From the time protein was identified as a macronutrient, our understanding of it has been shrouded in myths. One of these myths is that animal protein is superior to plant protein. Research indicates the opposite is true. Plant proteins are better for both the normal functioning of the human body and for warding off disease. Studies of human populations demonstrate a strong correlation between animal protein and a host of chronic diseases. Correlation is not causation, but controlled studies indicate that animal protein is a causal factor in chronic illness.[4] For example, cancer cells grow faster in a high animal protein environment. As T. Colin Campbell documents in The China Study, one can control the growth of cancer in animals by adjusting the percentage of animal protein in their diets. Vegetable protein does not have the same effect.[5] 

Like humans, animals do not need to consume foods with a high percent of complete protein for their health requirements; they extract the various amino acids from the plants they eat to form the precise combinations they need. Our human bodies do the same. We do not need animals to process our proteins any more than we need the food industry to process our carbs or our fats. Our bodies are built to process all the needed carbs, fats, and proteins from the original source of these nutrients: plants. Even when we eat animals, our bodies still break down their amino acids and re-combine them for our use.

Since most Americans consume animal foods, it is no surprise that the typical American consumes far more protein than is needed. Animal foods are also high in fat, and with the addition of highly processed plant foods, fat now constitutes an incredible 35 percent of calories in the average American diet. In the case of both fat and protein, consuming more than we need is not a bonus; in fact, it can be harmful to our health, not to mention our waistlines. Every society that has seen an increase in the amount of protein and fat in their diets has seen a concomitant rise in chronic illness of every kind.[6] More is not better. More is killing us.

How Does the Protein Intake of Vegetarians Compare with Non-Vegetarians?

The largest study ever done of vegetarians compared people who eat meat with those who do not. Unsurprisingly, they found that meat eaters get far more protein than they need from their diets. But the exact same result is true of every sort of vegetarian they studied, including those who ate no animal foods of any kind: they all consumed far more protein than is needed.[7] In short, it is extremely rare in our society for anyone to not get enough protein. And yet we are constantly being told which foods have more protein as if we were deficient!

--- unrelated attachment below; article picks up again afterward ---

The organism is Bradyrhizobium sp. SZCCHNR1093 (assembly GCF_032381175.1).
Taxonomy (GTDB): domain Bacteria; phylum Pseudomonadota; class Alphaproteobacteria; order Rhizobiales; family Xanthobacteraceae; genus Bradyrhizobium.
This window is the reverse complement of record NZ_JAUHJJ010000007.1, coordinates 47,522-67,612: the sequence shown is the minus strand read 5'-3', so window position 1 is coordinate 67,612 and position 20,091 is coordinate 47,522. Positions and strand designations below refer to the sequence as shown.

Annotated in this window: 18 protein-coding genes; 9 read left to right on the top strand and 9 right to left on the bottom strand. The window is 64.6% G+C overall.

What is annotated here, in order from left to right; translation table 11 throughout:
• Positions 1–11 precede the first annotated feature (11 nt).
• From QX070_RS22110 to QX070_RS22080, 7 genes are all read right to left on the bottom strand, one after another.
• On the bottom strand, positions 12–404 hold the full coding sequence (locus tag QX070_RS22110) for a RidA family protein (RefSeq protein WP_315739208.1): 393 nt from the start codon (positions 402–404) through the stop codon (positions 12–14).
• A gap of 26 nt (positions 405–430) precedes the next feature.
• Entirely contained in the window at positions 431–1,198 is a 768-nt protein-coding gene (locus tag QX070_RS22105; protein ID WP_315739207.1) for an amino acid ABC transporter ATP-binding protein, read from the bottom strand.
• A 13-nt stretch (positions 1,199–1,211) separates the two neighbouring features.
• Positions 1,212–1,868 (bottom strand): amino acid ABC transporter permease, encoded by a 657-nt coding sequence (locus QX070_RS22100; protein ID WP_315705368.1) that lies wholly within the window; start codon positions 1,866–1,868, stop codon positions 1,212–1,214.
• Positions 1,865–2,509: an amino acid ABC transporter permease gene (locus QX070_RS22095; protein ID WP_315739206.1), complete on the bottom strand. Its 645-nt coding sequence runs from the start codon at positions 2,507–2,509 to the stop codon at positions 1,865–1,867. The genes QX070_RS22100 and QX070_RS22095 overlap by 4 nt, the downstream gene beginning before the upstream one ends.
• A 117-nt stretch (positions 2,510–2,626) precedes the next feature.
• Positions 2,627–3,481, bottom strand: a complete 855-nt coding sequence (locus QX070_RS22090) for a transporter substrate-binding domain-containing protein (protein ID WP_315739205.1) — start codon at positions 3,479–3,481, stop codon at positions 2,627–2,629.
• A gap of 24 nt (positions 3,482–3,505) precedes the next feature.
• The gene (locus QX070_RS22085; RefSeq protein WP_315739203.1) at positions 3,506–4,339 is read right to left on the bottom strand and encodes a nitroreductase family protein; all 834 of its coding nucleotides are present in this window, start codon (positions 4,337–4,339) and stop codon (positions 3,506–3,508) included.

On the other hand, there is an important nutrient that 97% of Americans are NOT getting enough of. What is it? Fiber! Only 3% of us are getting enough. And note: fiber is found ONLY in plant foods, especially whole plant foods. There is no fiber in meat, dairy, or eggs, and very little in junk food. Instead of being concerned about getting “enough protein,” perhaps we should work on getting “enough fiber.”

What About Other Nutrients?

What about iron? Calcium? Omega-3 fatty acids? And the host of other nutrients our bodies need? Is a plant diet adequate?

Not only is a plant diet adequate, it is clearly superior. Remember: plants are the source of all macro and micro-nutrients. Animals are not the original source of a single needed nutrient. A healthy whole food, plant-based diet provides all of the nutrients needed for human health, at every stage of life.[8] 

Yes, we can get plant nutrients second hand by eating animal foods, but this comes with a price, since animal foods are the source of a host of dietary contributors to all kinds of chronic disease. There is no known nutritional reason why humans need to consume any type of animal food for any reason, save in a very few rare cases (e.g. a person whose body has stopped producing cholesterol). 

Should We Never Eat Animals?